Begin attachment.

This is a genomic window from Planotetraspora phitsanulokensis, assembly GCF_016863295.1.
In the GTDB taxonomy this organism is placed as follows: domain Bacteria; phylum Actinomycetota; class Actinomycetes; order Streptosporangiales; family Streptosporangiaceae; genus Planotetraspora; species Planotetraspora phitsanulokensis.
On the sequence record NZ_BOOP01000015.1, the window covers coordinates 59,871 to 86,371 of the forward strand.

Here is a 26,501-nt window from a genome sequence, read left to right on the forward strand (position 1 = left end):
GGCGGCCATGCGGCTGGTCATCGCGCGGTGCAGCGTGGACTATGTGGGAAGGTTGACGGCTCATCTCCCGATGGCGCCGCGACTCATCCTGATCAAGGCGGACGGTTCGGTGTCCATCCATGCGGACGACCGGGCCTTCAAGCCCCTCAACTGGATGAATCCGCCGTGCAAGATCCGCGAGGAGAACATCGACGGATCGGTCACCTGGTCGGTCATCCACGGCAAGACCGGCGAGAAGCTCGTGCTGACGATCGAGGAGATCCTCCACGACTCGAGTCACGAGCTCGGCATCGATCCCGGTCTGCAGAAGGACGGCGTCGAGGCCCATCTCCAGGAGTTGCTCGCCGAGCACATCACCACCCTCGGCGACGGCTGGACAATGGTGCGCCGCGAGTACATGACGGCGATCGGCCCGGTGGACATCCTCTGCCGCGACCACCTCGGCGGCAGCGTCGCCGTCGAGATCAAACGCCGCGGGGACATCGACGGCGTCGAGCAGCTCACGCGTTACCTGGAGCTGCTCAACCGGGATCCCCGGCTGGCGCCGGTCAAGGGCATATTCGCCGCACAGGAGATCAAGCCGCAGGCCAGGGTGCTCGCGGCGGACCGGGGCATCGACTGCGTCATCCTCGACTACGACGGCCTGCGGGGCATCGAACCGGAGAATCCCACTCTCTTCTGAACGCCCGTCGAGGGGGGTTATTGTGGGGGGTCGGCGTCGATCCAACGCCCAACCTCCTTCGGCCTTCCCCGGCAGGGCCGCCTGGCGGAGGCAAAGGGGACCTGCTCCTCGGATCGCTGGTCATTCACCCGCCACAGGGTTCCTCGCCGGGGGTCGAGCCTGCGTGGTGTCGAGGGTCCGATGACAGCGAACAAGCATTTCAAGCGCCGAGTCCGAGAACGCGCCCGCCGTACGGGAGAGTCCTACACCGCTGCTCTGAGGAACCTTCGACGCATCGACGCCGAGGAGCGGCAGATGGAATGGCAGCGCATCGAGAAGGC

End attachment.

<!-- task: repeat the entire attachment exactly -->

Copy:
This is a genomic window from Planotetraspora phitsanulokensis, assembly GCF_016863295.1.
In the GTDB taxonomy this organism is placed as follows: domain Bacteria; phylum Actinomycetota; class Actinomycetes; order Streptosporangiales; family Streptosporangiaceae; genus Planotetraspora; species Planotetraspora phitsanulokensis.
On the sequence record NZ_BOOP01000015.1, the window covers coordinates 59,871 to 86,371 of the forward strand.

Here is a 26,501-nt window from a genome sequence, read left to right on the forward strand (position 1 = left end):
GGCGGCCATGCGGCTGGTCATCGCGCGGTGCAGCGTGGACTATGTGGGAAGGTTGACGGCTCATCTCCCGATGGCGCCGCGACTCATCCTGATCAAGGCGGACGGTTCGGTGTCCATCCATGCGGACGACCGGGCCTTCAAGCCCCTCAACTGGATGAATCCGCCGTGCAAGATCCGCGAGGAGAACATCGACGGATCGGTCACCTGGTCGGTCATCCACGGCAAGACCGGCGAGAAGCTCGTGCTGACGATCGAGGAGATCCTCCACGACTCGAGTCACGAGCTCGGCATCGATCCCGGTCTGCAGAAGGACGGCGTCGAGGCCCATCTCCAGGAGTTGCTCGCCGAGCACATCACCACCCTCGGCGACGGCTGGACAATGGTGCGCCGCGAGTACATGACGGCGATCGGCCCGGTGGACATCCTCTGCCGCGACCACCTCGGCGGCAGCGTCGCCGTCGAGATCAAACGCCGCGGGGACATCGACGGCGTCGAGCAGCTCACGCGTTACCTGGAGCTGCTCAACCGGGATCCCCGGCTGGCGCCGGTCAAGGGCATATTCGCCGCACAGGAGATCAAGCCGCAGGCCAGGGTGCTCGCGGCGGACCGGGGCATCGACTGCGTCATCCTCGACTACGACGGCCTGCGGGGCATCGAACCGGAGAATCCCACTCTCTTCTGAACGCCCGTCGAGGGGGGTTATTGTGGGGGGTCGGCGTCGATCCAACGCCCAACCTCCTTCGGCCTTCCCCGGCAGGGCCGCCTGGCGGAGGCAAAGGGGACCTGCTCCTCGGATCGCTGGTCATTCACCCGCCACAGGGTTCCTCGCCGGGGGTCGAGCCTGCGTGGTGTCGAGGGTCCGATGACAGCGAACAAGCATTTCAAGCGCCGAGTCCGAGAACGCGCCCGCCGTACGGGAGAGTCCTACACCGCTGCTCTGAGGAACCTTCGACGCATCGACGCCGAGGAGCGGCAGATGGAATGGCAGCGCATCGAGAAGGC